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Oct 23, 2021 - Sat
Bolton United States
Wind 2 m/s, NW
Pressure 759.81 mmHg
51°F
overcast clouds
Humidity 69%
Clouds 98%
sat10/23 sun10/24 mon10/25 tue10/26 wed10/27
51/38°F
52/45°F
44/42°F
44/47°F
52/43°F
Oct 23, 2021 - Sat
Bolton United States
Wind 2 m/s, NW
Pressure 759.81 mmHg
51°F
overcast clouds
Humidity 69%
Clouds 98%
sat10/23 sun10/24 mon10/25 tue10/26 wed10/27
51/38°F
52/45°F
44/42°F
44/47°F
52/43°F

Manuel Valera and the New Cuban Express to Open this Year’s Jazz Weekend

This year’s Lake George Jazz Weekend opens on Saturday, September 13 with pianist Manuel Valera and the New Cuban Express.

Valera, who has released seven albums as a soloist and band leader,  performed at the 2012 festival with John Benitez’s group; Benitez also plays electric bass in Valera’s quintet.

“Valera’s playing blew me away,” said Jazz festival founder Paul Pines. “He has a touch that enables him to shift from Latin to other forms, which is rare among Latin jazz pianists. He has an incredible vocabulary, even when he’s not playing his own compositions.”

The New Cuban Express is Valera’s first band to emphasize Cuban jazz.

As Valera was born in Havana, that may seem surprising.

“We were not that into Cuban jazz,” said Valera, who grew up in a jazz household. His father, Manuel Valera, Sr., is a noted alto sax player.

“My father introduced me to jazz, and what we listened to at home was the California cool jazz of the 1950s and 60s: Bill Evans, Paul Desmond, Chet Baker. That was the first music I heard,” said Valera.

For musicians of Valera’s father’s generation, American jazz was no longer readily available.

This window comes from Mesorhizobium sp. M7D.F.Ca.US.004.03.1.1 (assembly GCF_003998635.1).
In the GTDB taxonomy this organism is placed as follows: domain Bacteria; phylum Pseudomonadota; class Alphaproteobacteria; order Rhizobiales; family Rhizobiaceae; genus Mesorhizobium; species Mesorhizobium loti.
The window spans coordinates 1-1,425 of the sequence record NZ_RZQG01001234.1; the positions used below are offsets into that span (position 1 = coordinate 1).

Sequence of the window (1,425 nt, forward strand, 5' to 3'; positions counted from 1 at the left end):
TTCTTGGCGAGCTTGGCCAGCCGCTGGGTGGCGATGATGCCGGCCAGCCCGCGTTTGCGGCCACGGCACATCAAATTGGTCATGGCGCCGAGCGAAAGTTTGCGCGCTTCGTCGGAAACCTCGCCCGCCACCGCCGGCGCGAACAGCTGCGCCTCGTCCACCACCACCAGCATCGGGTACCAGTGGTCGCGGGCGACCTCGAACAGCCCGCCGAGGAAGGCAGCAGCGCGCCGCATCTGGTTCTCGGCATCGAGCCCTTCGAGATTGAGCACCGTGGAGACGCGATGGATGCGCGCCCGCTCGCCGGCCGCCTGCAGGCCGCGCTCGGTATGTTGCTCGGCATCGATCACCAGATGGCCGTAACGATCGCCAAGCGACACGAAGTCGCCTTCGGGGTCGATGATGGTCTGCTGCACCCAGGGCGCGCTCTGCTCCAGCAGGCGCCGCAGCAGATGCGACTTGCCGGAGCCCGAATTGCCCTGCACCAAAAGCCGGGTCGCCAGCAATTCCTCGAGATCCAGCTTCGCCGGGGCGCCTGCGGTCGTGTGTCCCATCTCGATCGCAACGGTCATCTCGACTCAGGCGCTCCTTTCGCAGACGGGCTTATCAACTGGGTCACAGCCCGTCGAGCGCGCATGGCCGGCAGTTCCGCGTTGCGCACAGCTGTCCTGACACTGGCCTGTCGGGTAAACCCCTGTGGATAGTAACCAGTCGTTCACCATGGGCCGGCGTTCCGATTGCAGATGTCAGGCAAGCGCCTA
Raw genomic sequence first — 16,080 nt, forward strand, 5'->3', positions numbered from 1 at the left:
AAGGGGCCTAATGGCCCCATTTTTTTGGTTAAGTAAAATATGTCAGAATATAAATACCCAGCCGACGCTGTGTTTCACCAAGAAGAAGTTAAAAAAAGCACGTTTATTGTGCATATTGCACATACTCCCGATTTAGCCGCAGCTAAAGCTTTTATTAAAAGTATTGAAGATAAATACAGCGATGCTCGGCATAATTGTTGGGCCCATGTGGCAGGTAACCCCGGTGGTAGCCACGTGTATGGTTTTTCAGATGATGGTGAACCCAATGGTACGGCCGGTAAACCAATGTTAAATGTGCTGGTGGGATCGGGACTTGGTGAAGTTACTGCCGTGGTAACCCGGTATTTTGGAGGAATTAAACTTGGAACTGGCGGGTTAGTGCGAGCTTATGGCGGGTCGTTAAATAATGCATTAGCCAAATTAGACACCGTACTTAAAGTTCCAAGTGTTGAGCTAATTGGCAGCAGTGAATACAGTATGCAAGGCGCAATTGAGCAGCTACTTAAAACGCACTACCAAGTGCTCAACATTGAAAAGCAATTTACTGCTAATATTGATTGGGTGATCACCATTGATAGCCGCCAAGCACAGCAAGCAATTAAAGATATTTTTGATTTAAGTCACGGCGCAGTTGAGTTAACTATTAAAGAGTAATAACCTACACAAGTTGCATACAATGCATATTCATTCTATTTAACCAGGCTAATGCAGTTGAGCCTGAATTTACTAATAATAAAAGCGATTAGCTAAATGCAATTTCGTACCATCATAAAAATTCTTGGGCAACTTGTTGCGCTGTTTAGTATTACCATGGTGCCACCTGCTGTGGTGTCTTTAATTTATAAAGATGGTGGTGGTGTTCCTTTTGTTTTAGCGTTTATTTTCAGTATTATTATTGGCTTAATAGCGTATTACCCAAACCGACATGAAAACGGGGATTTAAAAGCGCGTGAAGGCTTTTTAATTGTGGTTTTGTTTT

“There were no record stores; people exchanged tapes,” said Valera. “Before Castro came to power, Cuba was a musical extension of the United States. All the big bands played here. But even after the revolution, every form of American art remained popular.”

Valera entered a conservatory at the age of nine, one of only two students admitted that year to study the classical saxophone.

“In Cuba, at the conservatory, everyone has to study the piano, and once I started, I knew that was the instrument for me,” said Valera. He dropped the saxophone at the age of 13.

Valera and his family emigrated to the United States when he was 14, first to Miami and then to New York.

There, he fell in love with the music of Charlie Parker and pianists such as Bud Powell and Red Garland.

“I gravitated toward east coast jazz and away from west coast jazz, probably because the rhythm sections are more heavily involved. My love for that music has never really left me,” said Valera.

And once in New York, Valera discovered Latin Jazz and its Cuban varieties.

According to Paul Pines, it would not be atypical for a Cuban jazz pianist to come to appreciate Afro-Cuban music only after he had moved to New York.

“I think for a lot of Cuban kids of Manuel Valera’s generation, Afro-Cuban music was not part of the musical experience; American pop culture was,” said Pines.

Nevertheless, said Pines, “that music was in the air; it was implicit in everything.”

A composer as versatile and innovative as Valera would find it especially appealing, said Pines.

“Rhythmically, harmonically, Afro-Cuban music has a great potential to renew jazz; when the music becomes stale or over-intellectualized, Afro-Cuban rhythms liberate it,” said Pines.

The new waves of Cuban musicians  “incorporate traditional sounds in a new way; that’s what Manuel Valera does; he’s renewing Cuban jazz and making it newly powerful,” said Pines.

Gypsy jazz vocalist Cyrille Aimee and her quintet will take the stage at 2:45, followed by Steve Bernstein and, at 7:30 pm, Anat Cohen and her quartet.

Sunday’s line-up includes Billy Martin’s Wicked Knee, Jane Bunnett and her band of female Cuban All-Stars and the Raymond Scott Orchestrette.

“Every performer at this year’s festival has a dynamism and intensity that puts them way up on the jazz roster,” said Pines.